What an opportunity for women’s golf.
What an opportunity for Canada’s Brooke Henderson.
It cannot have gone without notice among passionate golf watchers this week that while the various men’s tours continue to squabble — with stars of the rebel LIV circuit opting to sue the PGA Tour, and prominent golfers taking potshots at each other in the media — the women’s tour seems more harmonious, progressive and unified than ever.
Indeed, the LPGA is making history this weekend at Muirfield in Scotland, after centuries of male-only play at the fabled course.
Given that even Augusta National (no Black members until 1990) finally started to allow female members in 2012, it was an extraordinary exercise in unchecked sexism and discrimination that Muirfield managed to keep women out until 2016. Even then members voted against it, but were forced to reconsider when told they’d get no more opportunities to host the men’s British Open if they didn’t pry themselves out of the 19th century.
The result is that the Women’s British Open, the fifth major of the season, is taking place on the Firth of Forth. The PGA, meanwhile, is holding the Wyndham Championship, once called the Greater Greensboro Open, without much star appeal in North Carolina.
Basically, if golf’s your thing and you’re not watching the women this weekend, you don’t like golf. You just like men’s golf. While that’s certainly a viable personal choice, the reality for most of us is that the stars of the LPGA actually play a much more relatable game, particularly in terms of distance.
Henderson, the most successful Canadian golfer ever, finds herself six shots off the lead in Scotland heading into the weekend as she tries to make it two major victories in a row. The Smiths Falls, Ont. native won the second major title of her career last month, by one shot at the Evian Championship in France. She needed to make a tricky birdie putt on the final hole to hold off a challenge from tour rookie Sophia Schubert.
At bumpy and quirky Muirfield, the 24-year-old Henderson has been solid with two rounds of 1-under 70, but still sits six shots off the pace set by In Gee Chun of South Korea. With golfers from South Africa, Japan, Australia, the United States, France and Sweden also all high on the leaderboard, it’s as diverse a competition as any tour could hope for.
Given that Minjee Lee of Australia is the only female golfer to win two majors in the last three years, it’s a big ask for Henderson, ranked fifth in the world, to go back-to-back. She had three birdies in the first six holes Friday with one bogey, but then parred 11 of the final 12 holes with a single bogey the rest of the way.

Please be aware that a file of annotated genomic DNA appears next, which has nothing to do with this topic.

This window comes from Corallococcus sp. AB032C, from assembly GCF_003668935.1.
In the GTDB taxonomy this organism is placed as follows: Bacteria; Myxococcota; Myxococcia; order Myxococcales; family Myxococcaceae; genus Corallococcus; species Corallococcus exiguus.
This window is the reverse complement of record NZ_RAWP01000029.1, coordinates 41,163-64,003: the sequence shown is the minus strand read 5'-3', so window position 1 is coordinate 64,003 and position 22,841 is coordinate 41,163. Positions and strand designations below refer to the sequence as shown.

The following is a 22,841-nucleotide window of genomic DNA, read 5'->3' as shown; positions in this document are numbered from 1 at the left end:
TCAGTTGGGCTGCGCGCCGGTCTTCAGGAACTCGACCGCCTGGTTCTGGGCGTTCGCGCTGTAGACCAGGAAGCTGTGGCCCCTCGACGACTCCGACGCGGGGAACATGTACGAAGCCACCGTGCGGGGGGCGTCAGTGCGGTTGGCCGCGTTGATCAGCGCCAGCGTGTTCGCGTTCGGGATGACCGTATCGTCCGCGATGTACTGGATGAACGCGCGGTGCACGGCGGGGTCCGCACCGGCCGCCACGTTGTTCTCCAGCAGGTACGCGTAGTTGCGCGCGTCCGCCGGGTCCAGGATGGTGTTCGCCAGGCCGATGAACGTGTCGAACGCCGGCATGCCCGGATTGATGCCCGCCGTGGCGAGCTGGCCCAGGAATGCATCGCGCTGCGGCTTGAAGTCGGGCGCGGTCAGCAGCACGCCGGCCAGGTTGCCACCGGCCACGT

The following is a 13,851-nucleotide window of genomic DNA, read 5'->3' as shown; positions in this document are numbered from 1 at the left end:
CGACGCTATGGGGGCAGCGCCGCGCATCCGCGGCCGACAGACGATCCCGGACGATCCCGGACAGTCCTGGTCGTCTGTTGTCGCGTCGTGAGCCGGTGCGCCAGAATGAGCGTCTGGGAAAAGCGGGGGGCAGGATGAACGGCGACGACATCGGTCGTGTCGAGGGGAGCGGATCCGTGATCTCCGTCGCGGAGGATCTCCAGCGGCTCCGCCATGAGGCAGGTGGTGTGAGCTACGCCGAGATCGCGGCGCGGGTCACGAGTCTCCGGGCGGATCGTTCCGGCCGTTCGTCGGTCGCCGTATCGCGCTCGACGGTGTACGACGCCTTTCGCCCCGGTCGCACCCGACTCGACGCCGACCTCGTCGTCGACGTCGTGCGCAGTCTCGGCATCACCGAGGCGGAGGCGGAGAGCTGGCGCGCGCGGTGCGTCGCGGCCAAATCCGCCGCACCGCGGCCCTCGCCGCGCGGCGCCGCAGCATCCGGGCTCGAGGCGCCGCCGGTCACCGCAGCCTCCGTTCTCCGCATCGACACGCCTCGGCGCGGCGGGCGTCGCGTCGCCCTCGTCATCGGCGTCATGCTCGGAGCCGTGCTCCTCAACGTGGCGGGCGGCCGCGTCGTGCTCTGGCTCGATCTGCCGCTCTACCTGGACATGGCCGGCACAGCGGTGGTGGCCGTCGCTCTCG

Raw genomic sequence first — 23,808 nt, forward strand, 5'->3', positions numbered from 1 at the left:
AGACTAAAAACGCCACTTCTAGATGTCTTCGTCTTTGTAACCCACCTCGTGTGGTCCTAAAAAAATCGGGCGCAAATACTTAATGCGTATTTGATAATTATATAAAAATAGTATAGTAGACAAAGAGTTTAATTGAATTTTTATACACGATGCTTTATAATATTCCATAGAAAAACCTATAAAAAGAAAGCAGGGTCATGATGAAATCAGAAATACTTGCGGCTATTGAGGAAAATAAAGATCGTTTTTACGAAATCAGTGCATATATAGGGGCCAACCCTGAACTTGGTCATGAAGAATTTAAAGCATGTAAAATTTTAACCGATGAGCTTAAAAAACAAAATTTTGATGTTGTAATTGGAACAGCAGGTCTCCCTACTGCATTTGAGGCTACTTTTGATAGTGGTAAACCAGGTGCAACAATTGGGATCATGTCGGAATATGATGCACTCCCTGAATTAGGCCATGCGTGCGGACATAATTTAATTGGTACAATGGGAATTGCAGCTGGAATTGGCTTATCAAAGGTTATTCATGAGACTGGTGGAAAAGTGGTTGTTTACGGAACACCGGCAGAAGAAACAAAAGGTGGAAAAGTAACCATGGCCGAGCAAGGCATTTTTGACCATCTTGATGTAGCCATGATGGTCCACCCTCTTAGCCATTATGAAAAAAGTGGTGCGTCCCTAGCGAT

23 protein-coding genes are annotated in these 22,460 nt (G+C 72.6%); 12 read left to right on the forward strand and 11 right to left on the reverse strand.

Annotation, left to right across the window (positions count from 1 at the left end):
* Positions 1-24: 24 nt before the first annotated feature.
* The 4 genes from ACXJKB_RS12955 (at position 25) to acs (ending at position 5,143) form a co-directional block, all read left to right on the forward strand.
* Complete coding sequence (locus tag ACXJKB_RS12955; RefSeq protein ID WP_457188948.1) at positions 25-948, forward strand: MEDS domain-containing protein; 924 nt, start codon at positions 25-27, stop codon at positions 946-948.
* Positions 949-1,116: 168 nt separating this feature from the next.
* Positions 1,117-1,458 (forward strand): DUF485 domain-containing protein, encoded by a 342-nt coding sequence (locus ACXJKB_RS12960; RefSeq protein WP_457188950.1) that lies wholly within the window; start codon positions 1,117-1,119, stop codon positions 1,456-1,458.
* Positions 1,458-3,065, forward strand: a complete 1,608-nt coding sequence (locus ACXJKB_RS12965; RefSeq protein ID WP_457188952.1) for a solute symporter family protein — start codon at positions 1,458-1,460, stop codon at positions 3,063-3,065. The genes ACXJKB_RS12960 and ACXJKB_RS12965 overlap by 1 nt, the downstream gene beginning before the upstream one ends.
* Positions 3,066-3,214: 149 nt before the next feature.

It’s refreshing to see women taking on a storied links course such as Muirfield, which requires a different approach than many of the layouts on the LPGA Tour.
“We’re really proud to be able to play here,” Henderson said this week. “It’s a great sign for where the game is headed.”
It’s important to note this isn’t happening in a vacuum.
Augusta National now deigns to hold a women’s amateur event annually on its beloved lawns. There’s pay equity between women and men in pro tennis. At last Sunday’s UEFA European Championship women’s final between England and Germany, 87,192 fans packed Wembley Stadium to see the Lionesses bring home England’s first major soccer hardware since the 1966 World Cup.
“The stakeholders on the commercial side of sports are constantly searching for the next frontier, the next growth play. It is clearly women’s sports,” Octagon sports marketing spokesperson Dan Cohen recently told the Washington Post.
That doesn’t mean it will be easy.
Professional hockey players in North America seem to be having a heck of a time sorting out their differences. For women’s golf, where the strategy was once to make players into sex symbols to attract male viewers, the challenge now is to grow by selling great golf while avoiding the nastiness that is threatening to rip apart the men’s game.
There is already lots of speculation about a women’s version of LIV Golf. With LPGA members earning a fraction of what male golfers make, the attraction of a tour theoretically backed by Saudi money is obvious.
“I think if (LIV founder Greg) Norman does do this, it’s going to totally ruin the LPGA because I think most of the girls would go, just because the money is a game-changer,” former LPGA star Juli Inkster told Golfweek.
The LPGA is going to need a totally different strategy than the PGA, which once dismissed LIV out of hand and has all but fuelled the rival league by suspending players and blocking its own from competing on the Saudi-backed circuit.
Could the LPGA and LIV form some sort of partnership? Nobody really knows, and Norman is a notoriously unpredictable character.
“I would engage in a conversation if it would achieve our aim of promoting women’s golf,” said LPGA commissioner Mollie Marcoux Samaan. “Working together is always better than a fractured organization.”
What we do know is that Henderson, one of the LPGA’s most marketable stars, is likely to be right at the centre of whatever unfolds. Women’s golf is making history in Scotland this weekend, slowly building its product, and avoiding the ugliness currently engulfing the men’s game would seem to be a crucial element in continuing that growth.
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